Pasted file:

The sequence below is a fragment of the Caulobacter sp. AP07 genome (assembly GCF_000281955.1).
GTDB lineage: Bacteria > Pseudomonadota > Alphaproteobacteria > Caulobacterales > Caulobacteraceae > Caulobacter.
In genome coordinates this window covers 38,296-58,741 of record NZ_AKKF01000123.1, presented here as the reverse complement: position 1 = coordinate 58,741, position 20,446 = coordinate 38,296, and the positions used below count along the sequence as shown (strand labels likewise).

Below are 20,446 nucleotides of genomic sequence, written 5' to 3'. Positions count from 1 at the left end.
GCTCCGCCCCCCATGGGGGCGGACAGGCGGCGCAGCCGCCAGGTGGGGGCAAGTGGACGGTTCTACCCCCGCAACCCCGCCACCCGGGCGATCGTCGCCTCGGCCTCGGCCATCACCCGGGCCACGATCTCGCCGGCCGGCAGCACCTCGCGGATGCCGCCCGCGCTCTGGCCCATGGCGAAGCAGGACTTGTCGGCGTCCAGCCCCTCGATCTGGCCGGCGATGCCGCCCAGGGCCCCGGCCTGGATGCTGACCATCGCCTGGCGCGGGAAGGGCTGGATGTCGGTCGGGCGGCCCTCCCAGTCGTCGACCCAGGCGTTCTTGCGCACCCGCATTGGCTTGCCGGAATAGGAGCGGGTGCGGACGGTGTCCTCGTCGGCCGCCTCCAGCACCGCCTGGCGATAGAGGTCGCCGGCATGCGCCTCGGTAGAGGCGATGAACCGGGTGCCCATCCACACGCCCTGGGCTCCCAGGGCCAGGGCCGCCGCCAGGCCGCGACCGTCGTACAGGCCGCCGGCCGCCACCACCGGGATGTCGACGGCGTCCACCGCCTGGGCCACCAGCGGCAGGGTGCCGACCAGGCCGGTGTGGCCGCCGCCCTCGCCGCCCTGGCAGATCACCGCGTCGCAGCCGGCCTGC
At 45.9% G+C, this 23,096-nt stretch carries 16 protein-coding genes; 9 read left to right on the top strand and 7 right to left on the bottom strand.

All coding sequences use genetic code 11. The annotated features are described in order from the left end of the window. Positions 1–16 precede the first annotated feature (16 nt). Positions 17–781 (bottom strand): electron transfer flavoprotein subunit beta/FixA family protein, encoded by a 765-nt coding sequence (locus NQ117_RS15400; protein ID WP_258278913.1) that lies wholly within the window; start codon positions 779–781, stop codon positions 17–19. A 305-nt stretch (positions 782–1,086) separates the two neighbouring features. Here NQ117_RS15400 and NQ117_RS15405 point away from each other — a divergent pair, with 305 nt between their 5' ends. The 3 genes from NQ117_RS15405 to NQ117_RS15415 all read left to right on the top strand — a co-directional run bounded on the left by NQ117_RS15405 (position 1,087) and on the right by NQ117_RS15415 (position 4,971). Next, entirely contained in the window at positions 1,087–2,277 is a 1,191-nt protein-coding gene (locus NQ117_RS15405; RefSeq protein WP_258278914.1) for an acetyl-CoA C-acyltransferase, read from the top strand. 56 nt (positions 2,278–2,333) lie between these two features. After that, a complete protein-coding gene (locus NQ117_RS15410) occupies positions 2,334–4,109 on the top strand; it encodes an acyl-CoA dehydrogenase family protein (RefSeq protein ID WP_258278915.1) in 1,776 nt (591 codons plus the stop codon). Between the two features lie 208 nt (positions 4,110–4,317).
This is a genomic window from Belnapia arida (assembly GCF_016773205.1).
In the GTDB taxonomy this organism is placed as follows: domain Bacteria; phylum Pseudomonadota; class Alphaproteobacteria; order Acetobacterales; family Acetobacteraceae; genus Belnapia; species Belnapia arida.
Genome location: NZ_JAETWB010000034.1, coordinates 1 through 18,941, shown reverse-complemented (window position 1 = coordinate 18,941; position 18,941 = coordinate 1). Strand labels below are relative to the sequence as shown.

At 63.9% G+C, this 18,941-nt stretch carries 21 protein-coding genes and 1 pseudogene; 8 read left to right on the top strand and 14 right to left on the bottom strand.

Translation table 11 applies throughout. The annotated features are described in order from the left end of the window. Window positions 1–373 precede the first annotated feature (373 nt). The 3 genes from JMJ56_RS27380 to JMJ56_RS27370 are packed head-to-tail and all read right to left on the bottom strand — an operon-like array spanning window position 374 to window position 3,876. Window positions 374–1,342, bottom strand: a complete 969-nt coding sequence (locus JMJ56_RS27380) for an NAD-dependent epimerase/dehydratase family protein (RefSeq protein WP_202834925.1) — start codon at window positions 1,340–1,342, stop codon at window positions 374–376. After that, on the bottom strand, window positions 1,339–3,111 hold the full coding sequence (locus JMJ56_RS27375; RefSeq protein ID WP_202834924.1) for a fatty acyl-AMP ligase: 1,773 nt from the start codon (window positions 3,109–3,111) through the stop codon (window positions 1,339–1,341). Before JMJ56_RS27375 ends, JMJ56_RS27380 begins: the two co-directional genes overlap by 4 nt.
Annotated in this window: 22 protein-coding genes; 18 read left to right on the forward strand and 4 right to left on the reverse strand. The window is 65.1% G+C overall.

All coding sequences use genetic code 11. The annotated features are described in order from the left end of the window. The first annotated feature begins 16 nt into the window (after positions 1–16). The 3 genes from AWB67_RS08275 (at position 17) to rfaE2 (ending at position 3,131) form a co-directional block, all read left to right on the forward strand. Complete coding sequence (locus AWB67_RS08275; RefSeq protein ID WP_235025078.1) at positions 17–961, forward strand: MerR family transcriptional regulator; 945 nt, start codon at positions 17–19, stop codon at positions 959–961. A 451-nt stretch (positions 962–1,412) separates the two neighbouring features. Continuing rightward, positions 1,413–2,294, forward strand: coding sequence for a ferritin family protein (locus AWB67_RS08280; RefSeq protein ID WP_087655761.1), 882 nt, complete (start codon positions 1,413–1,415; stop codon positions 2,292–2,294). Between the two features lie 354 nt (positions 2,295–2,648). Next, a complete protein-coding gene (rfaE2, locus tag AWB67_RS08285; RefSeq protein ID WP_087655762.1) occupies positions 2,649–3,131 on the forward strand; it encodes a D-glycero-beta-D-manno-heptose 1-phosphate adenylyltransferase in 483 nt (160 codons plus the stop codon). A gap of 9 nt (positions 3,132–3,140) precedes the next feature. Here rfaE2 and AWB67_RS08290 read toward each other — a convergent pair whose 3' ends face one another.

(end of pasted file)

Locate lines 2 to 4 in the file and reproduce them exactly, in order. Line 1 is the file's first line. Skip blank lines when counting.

GTDB lineage: Bacteria > Pseudomonadota > Alphaproteobacteria > Caulobacterales > Caulobacteraceae > Caulobacter.
In genome coordinates this window covers 38,296-58,741 of record NZ_AKKF01000123.1, presented here as the reverse complement: position 1 = coordinate 58,741, position 20,446 = coordinate 38,296, and the positions used below count along the sequence as shown (strand labels likewise).

Below are 20,446 nucleotides of genomic sequence, written 5' to 3'. Positions count from 1 at the left end.